This book looks at the loss of the battleship HMS Royal Oak, sunk while apparently safely anchored at Scapa Flow in the second month of the Second World War. The author's uncle, Commander Ralph Lennox Woodrow-Clark, was one of the 833 men lost on the Royal Oak, giving the book a personal connection to the events described.
Turner starts by setting the sinking of the Royal Oak in context, looking at the poor state of the defences of Scapa Flow as well as giving a brief history of the Royal Oak, and looking at the reaction to her sinking.
After setting the context, this book focuses on the fate of the crew of the Royal Oak, with first hand accounts from survivors and from the crew of the Daisy II, the ship that rescued many of those survivors, in what is a particularly moving and effective part of the book.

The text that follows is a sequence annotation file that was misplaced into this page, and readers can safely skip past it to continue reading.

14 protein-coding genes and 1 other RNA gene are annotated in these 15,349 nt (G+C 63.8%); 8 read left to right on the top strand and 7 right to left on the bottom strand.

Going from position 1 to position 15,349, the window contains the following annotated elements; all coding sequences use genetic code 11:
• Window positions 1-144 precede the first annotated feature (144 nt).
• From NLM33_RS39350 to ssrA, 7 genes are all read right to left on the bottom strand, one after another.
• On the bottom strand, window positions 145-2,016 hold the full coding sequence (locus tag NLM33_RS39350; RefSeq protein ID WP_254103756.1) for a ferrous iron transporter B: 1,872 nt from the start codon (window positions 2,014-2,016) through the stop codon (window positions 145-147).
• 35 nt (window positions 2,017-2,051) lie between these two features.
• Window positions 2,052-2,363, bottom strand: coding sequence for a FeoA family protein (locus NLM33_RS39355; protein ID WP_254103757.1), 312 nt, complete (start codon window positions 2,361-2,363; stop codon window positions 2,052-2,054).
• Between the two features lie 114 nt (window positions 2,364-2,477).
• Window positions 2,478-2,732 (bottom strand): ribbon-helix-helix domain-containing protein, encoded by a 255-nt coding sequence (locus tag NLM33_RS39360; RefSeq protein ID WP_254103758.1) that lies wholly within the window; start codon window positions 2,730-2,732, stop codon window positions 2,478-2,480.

Turner has found a very good selection of photographs, most either of or related to the Royal Oak, along with pictures of the Bismarck and of other British battleships of the period. Although this is a comparatively short book, it is well worth the modest price, and should help to achieve the author's stated intention - to make sure the lose of the Royal Oak is never forgotten.
Author: David Turner
Publisher: Melrose Books
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